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Is Google Earth Eyeing Your Pool?



August 17, 2010 By

The eyes-in-the-sky approach that the town of Riverhead, N.Y., used to find pools without proper permits didn't fly with everyone.

In the past few weeks, Riverhead officials had been using Google Earth's detailed satellite images and identified about 250 swimming pools whose owners hadn't filled out paperwork certifying that their structures were safe and up to code. According to town officials, pools without permits could be dangerous because without inspections, it's unknown whether the structures meet safety regulations. Because of Google Earth, Riverhead has been able to collect about $75,000 in fees from violators.

But objections from privacy advocates flooded the Long Island town as critics claimed the high-tech method erodes privacy rights and evokes the "we're watching you" feel of Big Brother.

"Technically it may be lawful, but in the gut it does not feel like a free society kind of operation," the New York Civil Liberties Union's Donna Lieberman told The Associated Press.

Riverhead officials have decided to stop using the free satellite imaging service. Still, Chief Building Inspector Leroy Barnes Jr. dismissed invasion of privacy charges, stating that the town only aims to make sure owners have safe swimming pools, nothing more.

"It's a safety issue more than anything else," he said. "Anybody can access Google Earth. It's free. It's not like we're spying; we're just verifying."

Barnes had concerns that bad plumbing or faulty wiring in permit-free pools could cause problems. Local officials sent numerous letters and had grace periods to urge residents to fill out the required forms or face hefty fines. He also rejected the idea that the town was using reconnaissance tactics to raise local revenue. The only money collected, he said, was the permitting fees residents were supposed to pay anyway.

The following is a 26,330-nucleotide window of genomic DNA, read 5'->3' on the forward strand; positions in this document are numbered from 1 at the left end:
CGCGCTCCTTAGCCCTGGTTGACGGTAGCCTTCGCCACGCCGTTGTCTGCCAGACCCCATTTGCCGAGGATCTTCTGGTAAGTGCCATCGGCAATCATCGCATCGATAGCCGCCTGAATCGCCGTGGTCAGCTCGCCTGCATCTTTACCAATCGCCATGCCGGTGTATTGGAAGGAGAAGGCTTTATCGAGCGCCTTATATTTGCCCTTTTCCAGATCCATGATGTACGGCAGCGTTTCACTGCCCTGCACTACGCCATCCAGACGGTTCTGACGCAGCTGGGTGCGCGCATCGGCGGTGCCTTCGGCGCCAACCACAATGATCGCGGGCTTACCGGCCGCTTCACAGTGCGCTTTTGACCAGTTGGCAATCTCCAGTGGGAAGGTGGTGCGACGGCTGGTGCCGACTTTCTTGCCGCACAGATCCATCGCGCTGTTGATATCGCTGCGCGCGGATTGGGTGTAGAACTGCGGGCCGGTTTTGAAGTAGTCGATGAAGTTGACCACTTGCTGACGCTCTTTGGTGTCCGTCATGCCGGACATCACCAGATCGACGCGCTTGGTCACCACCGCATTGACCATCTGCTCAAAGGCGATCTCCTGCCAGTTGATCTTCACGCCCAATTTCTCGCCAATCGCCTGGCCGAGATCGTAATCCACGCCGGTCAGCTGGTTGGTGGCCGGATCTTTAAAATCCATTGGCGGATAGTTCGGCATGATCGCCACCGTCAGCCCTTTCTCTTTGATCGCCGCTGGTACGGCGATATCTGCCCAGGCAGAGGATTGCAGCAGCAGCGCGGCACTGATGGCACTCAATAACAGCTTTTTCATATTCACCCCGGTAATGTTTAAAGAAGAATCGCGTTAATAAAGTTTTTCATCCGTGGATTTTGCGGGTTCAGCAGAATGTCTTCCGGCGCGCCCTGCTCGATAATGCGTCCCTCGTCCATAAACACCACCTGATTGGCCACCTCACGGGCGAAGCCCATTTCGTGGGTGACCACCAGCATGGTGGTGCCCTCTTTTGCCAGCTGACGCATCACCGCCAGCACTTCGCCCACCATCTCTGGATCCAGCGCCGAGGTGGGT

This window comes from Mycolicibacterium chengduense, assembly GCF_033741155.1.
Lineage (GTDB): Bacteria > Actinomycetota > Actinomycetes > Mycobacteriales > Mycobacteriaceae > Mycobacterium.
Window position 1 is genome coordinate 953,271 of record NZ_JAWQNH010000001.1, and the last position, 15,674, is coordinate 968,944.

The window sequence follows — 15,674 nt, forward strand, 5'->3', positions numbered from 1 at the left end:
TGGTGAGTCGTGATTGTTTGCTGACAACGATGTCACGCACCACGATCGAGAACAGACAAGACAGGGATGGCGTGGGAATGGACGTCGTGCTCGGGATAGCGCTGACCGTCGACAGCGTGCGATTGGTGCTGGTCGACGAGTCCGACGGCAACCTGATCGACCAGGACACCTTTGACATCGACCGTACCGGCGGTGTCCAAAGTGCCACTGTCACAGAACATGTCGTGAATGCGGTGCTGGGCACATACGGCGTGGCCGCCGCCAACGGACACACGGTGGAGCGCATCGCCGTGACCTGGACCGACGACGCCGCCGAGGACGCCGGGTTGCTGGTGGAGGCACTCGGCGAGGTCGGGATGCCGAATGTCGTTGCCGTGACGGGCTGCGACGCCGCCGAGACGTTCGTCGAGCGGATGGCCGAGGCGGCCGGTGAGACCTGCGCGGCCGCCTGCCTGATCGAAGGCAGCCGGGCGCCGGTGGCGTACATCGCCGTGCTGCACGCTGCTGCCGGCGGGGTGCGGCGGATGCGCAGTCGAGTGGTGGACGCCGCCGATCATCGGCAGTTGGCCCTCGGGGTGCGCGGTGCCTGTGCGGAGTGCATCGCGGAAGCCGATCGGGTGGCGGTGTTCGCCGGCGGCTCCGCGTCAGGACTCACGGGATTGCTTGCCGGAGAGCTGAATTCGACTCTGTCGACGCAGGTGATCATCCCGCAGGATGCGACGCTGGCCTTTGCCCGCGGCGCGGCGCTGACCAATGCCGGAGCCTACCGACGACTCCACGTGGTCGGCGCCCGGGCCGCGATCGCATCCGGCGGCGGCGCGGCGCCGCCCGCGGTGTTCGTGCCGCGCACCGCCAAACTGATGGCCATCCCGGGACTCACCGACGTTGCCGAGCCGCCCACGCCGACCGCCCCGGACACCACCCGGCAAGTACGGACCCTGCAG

The outcome of the operation is twofold: All but about 10 of the 250 violators identified have been compliant. And, Barnes said, the remaining 10 residents either have a pending permit or they need to do a final inspection.

At the same time, the hostile response has prompted local officials to abandon the Google Earth method and instead use its own GIS tool, although Barnes admitted "it is a little clumsy."

But Barnes still doesn't understand the backlash. Google Earth, he said, is a public tool with imaging data available to anyone around the globe. In Greece, officials reportedly used Google Maps and Google Earth to find people who didn't declare a pool to evade the taxes. Google has no official position on Riverhead's use of Google Earth, but issued the following statement:

"Google Earth is built from information that is available from a broad range of both commercial and public sources. The same information is available to anyone who buys it from these widely available public sources. Google's freely available technology has been used for a variety of purposes ranging from travel planning to scientific research to emergency response, rescue, and relief in natural disasters such as Hurricane Katrina and the Haiti earthquake."